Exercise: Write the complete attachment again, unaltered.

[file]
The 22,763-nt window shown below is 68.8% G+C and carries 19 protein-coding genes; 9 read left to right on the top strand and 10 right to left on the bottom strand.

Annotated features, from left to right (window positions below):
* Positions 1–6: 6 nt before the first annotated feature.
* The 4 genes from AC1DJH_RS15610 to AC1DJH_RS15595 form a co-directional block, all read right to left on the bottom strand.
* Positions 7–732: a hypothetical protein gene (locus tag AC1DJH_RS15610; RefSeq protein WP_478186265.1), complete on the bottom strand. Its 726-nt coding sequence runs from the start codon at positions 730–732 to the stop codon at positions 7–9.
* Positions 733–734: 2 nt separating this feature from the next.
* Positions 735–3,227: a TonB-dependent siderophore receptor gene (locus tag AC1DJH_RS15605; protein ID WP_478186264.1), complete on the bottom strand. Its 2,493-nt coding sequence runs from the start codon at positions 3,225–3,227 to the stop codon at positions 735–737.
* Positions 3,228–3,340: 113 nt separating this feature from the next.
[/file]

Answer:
The 22,763-nt window shown below is 68.8% G+C and carries 19 protein-coding genes; 9 read left to right on the top strand and 10 right to left on the bottom strand.

Annotated features, from left to right (window positions below):
* Positions 1–6: 6 nt before the first annotated feature.
* The 4 genes from AC1DJH_RS15610 to AC1DJH_RS15595 form a co-directional block, all read right to left on the bottom strand.
* Positions 7–732: a hypothetical protein gene (locus tag AC1DJH_RS15610; RefSeq protein WP_478186265.1), complete on the bottom strand. Its 726-nt coding sequence runs from the start codon at positions 730–732 to the stop codon at positions 7–9.
* Positions 733–734: 2 nt separating this feature from the next.
* Positions 735–3,227: a TonB-dependent siderophore receptor gene (locus tag AC1DJH_RS15605; protein ID WP_478186264.1), complete on the bottom strand. Its 2,493-nt coding sequence runs from the start codon at positions 3,225–3,227 to the stop codon at positions 735–737.
* Positions 3,228–3,340: 113 nt separating this feature from the next.